Seven years ago, the Supreme Court ruled that offenders younger than 18 couldn’t be sentenced to death, arguing that juveniles are generally less culpable than adults because they are less mature, more impulsive and more susceptible to peer pressure. By the same unassailable logic, the court should hold that sentencing young murderers to life without parole is cruel and unusual punishment.
Evan Miller and Kuntrell Jackson were both 14 when they committed their crimes. Miller and a 16-year-old friend beat a neighbor and set fire to his house in Alabama, leading to the neighbor’s death by smoke inhalation. Jackson and two friends tried to rob a video store in Arkansas, and a store clerk was shot to death. Even though he didn’t pull the trigger, Jackson was convicted of felony murder. Both young men were sentenced to life without parole, a sentence that can be imposed on 14-year-olds in 38 states, including California, and under federal law.
The court should use these cases to declare that no one younger than 18 should be sentenced to life in prison without parole. That would be consistent not only with its 2005 ruling outlawing the death penalty for juveniles but also with a 2010 decision that minors convicted of crimes other than murder couldn’t be sentenced to life without parole. In that ruling, JusticeAnthony M. Kennedy’s opinion noted that 18 is “the point where society draws the line for many purposes between childhood and adulthood.”
But some justices indicated that they might draw a different line — for example, prohibiting life in prison without parole for those younger than 15 or 16. At Tuesday’s oral argument, Kennedy and JusticeStephen G. Breyernoted that, though there are fewer than 80 14-year-old murderers serving life terms in prison without parole, the number swells to 2,300 if you look at all murderers under 18 who have received that sentence. In its decisions establishing 18 as the minimum age for the death penalty and life in prison without parole for non-homicide offenses, the court cited evidence that imposing those sentences on defendants 17 and younger was losing popular and political support and thus offended “evolving standards of decency.” That may be less true of life imprisonment without parole for older teenagers.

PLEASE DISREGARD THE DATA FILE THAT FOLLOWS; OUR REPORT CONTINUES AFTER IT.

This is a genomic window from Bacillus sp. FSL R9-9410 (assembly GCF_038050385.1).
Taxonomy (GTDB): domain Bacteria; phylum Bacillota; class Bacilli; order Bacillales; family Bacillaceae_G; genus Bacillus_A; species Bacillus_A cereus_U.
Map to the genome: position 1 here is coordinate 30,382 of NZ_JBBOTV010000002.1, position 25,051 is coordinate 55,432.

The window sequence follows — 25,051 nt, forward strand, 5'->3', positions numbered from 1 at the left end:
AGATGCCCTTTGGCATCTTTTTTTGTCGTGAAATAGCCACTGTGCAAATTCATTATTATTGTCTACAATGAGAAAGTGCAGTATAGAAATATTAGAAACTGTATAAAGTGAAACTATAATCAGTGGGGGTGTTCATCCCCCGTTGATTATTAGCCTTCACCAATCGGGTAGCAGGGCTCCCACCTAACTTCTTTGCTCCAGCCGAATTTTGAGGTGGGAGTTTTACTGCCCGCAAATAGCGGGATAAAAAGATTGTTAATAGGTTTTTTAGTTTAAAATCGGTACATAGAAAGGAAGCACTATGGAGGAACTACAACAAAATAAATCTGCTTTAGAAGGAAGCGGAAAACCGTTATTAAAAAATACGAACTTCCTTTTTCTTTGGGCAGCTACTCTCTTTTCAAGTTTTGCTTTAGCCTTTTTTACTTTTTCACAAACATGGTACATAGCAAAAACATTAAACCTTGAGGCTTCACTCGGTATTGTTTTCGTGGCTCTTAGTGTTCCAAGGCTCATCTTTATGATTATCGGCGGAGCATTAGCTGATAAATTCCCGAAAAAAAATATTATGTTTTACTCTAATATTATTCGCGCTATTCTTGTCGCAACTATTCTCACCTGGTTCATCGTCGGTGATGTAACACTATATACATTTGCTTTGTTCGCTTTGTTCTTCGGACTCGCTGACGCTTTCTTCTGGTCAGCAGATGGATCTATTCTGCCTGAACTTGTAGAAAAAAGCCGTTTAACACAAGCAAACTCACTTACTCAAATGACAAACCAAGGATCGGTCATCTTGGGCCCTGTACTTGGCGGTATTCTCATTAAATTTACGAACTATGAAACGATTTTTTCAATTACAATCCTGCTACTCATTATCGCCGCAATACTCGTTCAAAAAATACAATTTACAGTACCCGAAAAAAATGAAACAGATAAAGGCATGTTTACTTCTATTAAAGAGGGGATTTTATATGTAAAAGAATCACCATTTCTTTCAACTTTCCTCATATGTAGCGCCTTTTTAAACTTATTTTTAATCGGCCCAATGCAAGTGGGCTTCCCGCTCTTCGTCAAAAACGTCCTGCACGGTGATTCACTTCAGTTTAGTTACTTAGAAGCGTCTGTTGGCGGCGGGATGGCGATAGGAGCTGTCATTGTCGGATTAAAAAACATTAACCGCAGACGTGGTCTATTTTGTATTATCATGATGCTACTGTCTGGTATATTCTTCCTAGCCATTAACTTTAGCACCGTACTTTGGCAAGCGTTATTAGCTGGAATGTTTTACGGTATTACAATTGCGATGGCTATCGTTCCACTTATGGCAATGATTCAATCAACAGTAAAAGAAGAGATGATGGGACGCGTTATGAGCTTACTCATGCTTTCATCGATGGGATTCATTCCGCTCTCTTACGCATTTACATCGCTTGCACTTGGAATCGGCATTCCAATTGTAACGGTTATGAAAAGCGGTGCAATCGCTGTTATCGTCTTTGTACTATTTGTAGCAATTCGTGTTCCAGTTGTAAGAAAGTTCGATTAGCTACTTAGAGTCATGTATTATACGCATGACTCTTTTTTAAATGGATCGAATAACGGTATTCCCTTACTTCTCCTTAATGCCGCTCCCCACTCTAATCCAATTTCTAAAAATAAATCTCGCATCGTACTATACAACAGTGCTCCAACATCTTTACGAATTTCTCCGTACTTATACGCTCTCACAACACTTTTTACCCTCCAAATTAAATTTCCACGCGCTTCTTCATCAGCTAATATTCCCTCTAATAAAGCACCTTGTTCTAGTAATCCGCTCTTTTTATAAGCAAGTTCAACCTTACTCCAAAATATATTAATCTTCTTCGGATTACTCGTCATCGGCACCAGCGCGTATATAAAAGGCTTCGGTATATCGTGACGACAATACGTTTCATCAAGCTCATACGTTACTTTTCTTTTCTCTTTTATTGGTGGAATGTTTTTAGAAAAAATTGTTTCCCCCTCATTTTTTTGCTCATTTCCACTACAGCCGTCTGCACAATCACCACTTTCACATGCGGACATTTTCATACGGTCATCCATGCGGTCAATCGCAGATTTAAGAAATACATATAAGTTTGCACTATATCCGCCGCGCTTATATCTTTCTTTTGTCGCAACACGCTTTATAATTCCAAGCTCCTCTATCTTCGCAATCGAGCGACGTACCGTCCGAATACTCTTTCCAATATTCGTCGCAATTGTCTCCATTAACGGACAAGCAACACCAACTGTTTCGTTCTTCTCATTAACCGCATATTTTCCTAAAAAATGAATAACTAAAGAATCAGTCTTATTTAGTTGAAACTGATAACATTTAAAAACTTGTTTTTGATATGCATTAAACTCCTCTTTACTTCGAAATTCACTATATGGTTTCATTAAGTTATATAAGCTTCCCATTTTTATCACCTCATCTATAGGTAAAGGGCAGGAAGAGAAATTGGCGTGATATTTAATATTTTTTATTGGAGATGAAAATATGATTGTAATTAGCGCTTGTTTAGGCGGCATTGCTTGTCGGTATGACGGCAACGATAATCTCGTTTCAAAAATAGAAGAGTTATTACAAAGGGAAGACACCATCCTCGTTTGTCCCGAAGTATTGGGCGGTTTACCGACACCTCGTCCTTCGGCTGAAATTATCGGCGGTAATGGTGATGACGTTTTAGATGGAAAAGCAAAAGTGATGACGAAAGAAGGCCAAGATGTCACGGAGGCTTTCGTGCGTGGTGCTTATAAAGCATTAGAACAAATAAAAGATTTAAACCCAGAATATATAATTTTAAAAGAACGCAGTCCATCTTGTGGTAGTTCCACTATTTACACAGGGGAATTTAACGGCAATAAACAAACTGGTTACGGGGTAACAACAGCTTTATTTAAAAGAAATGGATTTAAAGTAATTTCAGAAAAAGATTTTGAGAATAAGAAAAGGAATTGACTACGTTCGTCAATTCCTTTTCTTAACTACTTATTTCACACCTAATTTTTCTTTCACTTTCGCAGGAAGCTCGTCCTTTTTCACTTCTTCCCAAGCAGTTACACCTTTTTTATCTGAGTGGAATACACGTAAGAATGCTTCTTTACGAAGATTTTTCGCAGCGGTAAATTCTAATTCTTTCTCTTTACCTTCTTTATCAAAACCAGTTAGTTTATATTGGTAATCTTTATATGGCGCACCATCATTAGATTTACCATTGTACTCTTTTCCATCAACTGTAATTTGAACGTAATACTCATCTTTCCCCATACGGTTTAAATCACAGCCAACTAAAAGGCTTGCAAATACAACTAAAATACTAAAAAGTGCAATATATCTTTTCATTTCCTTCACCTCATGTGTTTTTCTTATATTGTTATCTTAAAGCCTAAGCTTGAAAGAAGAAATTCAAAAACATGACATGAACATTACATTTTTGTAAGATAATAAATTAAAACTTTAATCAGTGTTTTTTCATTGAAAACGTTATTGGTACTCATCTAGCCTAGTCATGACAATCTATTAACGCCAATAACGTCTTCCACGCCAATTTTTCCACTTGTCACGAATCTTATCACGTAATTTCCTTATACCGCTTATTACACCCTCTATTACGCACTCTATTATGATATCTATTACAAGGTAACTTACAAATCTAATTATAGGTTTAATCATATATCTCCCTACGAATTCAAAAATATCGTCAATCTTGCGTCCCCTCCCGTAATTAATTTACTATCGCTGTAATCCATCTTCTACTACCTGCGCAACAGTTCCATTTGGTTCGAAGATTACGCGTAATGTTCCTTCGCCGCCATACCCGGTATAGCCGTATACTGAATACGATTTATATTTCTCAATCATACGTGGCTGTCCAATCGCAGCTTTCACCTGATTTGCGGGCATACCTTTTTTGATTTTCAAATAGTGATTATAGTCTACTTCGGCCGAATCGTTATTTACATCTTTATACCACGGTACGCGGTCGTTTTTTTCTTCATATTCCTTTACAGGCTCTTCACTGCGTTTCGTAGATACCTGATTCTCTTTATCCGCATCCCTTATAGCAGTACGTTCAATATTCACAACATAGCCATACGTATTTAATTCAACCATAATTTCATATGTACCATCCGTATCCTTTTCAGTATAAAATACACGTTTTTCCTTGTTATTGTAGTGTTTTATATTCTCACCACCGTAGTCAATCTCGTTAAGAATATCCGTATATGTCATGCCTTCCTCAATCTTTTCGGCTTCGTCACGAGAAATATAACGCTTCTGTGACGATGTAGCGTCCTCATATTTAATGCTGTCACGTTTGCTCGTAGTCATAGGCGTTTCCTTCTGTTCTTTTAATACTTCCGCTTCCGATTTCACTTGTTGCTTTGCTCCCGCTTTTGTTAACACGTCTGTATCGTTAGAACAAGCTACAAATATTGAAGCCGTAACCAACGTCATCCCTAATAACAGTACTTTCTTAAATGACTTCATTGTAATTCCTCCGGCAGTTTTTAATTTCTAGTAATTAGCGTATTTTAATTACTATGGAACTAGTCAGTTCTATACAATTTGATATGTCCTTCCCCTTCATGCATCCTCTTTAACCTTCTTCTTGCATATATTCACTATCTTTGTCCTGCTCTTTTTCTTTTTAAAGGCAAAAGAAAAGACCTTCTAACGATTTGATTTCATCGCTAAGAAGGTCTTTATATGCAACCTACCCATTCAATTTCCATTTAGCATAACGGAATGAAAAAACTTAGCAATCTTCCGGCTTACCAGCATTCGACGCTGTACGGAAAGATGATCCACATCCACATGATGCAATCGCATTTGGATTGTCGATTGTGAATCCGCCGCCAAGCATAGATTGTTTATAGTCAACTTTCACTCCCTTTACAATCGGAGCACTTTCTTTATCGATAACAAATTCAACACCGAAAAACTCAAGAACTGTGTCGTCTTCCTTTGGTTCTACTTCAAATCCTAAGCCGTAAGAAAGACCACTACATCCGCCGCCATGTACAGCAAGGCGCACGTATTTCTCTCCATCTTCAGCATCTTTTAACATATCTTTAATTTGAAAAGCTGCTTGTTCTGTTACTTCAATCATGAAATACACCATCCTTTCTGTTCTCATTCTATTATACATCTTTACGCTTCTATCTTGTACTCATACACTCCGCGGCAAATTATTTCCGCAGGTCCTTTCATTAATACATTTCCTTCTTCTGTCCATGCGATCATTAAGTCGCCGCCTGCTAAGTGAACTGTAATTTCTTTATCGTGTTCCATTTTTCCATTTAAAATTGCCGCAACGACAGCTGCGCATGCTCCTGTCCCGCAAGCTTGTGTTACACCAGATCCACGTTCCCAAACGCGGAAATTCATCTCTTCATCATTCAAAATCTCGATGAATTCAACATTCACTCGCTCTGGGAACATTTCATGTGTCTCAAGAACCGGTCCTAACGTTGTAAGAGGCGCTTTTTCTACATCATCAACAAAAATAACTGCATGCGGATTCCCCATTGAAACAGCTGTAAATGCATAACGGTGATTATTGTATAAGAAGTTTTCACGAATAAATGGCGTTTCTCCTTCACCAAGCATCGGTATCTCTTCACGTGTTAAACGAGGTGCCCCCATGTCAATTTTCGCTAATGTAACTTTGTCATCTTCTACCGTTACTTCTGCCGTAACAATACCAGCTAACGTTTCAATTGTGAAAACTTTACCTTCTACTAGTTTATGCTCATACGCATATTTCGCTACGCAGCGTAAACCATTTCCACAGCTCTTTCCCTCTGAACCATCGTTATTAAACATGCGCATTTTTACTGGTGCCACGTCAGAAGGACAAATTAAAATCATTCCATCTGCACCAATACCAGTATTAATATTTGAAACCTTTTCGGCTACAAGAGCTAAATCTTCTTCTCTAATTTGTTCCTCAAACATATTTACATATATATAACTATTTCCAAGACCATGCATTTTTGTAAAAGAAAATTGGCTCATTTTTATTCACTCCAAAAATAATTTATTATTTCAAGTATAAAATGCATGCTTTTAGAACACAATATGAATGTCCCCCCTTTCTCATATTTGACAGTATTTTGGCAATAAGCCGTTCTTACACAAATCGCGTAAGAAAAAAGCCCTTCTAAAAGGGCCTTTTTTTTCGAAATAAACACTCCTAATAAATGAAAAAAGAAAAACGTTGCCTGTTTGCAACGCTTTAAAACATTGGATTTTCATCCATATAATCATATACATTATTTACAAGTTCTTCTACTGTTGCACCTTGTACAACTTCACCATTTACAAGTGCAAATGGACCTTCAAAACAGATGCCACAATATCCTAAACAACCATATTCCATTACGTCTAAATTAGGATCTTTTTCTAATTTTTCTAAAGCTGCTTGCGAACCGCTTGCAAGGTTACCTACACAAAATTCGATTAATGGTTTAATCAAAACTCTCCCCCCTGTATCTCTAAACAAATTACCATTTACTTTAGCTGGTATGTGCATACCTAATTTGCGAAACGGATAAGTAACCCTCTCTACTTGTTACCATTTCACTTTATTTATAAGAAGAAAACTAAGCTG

Yet in outlawing the juvenile death penalty, the court did not simply rely on evidence of changing public attitudes. Kennedy’s majority opinion also spoke of the court’s duty to make its “independent judgment” about the constitutionality of particular punishments. Exercising that judgment, the court should rule that murderers 17 or under when they committed their crimes should at least be able to seek parole.